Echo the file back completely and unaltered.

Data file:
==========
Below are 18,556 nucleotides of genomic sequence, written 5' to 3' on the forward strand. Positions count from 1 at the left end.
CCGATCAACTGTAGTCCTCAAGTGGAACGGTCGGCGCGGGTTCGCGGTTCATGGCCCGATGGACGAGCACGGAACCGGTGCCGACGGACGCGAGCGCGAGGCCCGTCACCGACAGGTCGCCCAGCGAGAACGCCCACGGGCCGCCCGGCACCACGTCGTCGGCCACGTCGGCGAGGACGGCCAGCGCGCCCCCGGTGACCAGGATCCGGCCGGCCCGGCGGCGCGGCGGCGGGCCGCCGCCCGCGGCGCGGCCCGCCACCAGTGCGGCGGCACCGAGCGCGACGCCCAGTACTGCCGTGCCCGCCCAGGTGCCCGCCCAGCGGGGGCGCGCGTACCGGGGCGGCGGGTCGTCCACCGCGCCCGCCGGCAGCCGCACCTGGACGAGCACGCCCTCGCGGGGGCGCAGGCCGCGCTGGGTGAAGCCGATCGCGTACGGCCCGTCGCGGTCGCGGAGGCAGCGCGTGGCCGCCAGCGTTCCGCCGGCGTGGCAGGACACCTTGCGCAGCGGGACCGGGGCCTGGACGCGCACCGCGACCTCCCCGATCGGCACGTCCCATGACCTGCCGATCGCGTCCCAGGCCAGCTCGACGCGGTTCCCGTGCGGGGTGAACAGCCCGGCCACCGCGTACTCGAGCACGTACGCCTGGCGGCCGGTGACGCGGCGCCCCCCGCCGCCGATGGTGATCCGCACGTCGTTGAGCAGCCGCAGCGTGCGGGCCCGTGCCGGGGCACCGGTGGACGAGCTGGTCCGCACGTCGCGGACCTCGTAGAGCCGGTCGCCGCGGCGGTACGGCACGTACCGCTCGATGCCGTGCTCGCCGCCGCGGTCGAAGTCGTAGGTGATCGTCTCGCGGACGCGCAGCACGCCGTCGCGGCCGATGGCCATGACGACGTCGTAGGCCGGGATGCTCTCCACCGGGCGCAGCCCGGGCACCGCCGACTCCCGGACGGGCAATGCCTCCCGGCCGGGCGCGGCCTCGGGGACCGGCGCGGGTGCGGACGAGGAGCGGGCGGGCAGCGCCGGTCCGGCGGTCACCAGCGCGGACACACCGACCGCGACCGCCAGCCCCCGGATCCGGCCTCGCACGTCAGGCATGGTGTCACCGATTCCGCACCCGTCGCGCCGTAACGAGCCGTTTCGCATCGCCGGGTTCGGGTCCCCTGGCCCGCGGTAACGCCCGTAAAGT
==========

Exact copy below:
Below are 18,556 nucleotides of genomic sequence, written 5' to 3' on the forward strand. Positions count from 1 at the left end.
CCGATCAACTGTAGTCCTCAAGTGGAACGGTCGGCGCGGGTTCGCGGTTCATGGCCCGATGGACGAGCACGGAACCGGTGCCGACGGACGCGAGCGCGAGGCCCGTCACCGACAGGTCGCCCAGCGAGAACGCCCACGGGCCGCCCGGCACCACGTCGTCGGCCACGTCGGCGAGGACGGCCAGCGCGCCCCCGGTGACCAGGATCCGGCCGGCCCGGCGGCGCGGCGGCGGGCCGCCGCCCGCGGCGCGGCCCGCCACCAGTGCGGCGGCACCGAGCGCGACGCCCAGTACTGCCGTGCCCGCCCAGGTGCCCGCCCAGCGGGGGCGCGCGTACCGGGGCGGCGGGTCGTCCACCGCGCCCGCCGGCAGCCGCACCTGGACGAGCACGCCCTCGCGGGGGCGCAGGCCGCGCTGGGTGAAGCCGATCGCGTACGGCCCGTCGCGGTCGCGGAGGCAGCGCGTGGCCGCCAGCGTTCCGCCGGCGTGGCAGGACACCTTGCGCAGCGGGACCGGGGCCTGGACGCGCACCGCGACCTCCCCGATCGGCACGTCCCATGACCTGCCGATCGCGTCCCAGGCCAGCTCGACGCGGTTCCCGTGCGGGGTGAACAGCCCGGCCACCGCGTACTCGAGCACGTACGCCTGGCGGCCGGTGACGCGGCGCCCCCCGCCGCCGATGGTGATCCGCACGTCGTTGAGCAGCCGCAGCGTGCGGGCCCGTGCCGGGGCACCGGTGGACGAGCTGGTCCGCACGTCGCGGACCTCGTAGAGCCGGTCGCCGCGGCGGTACGGCACGTACCGCTCGATGCCGTGCTCGCCGCCGCGGTCGAAGTCGTAGGTGATCGTCTCGCGGACGCGCAGCACGCCGTCGCGGCCGATGGCCATGACGACGTCGTAGGCCGGGATGCTCTCCACCGGGCGCAGCCCGGGCACCGCCGACTCCCGGACGGGCAATGCCTCCCGGCCGGGCGCGGCCTCGGGGACCGGCGCGGGTGCGGACGAGGAGCGGGCGGGCAGCGCCGGTCCGGCGGTCACCAGCGCGGACACACCGACCGCGACCGCCAGCCCCCGGATCCGGCCTCGCACGTCAGGCATGGTGTCACCGATTCCGCACCCGTCGCGCCGTAACGAGCCGTTTCGCATCGCCGGGTTCGGGTCCCCTGGCCCGCGGTAACGCCCGTAAAGT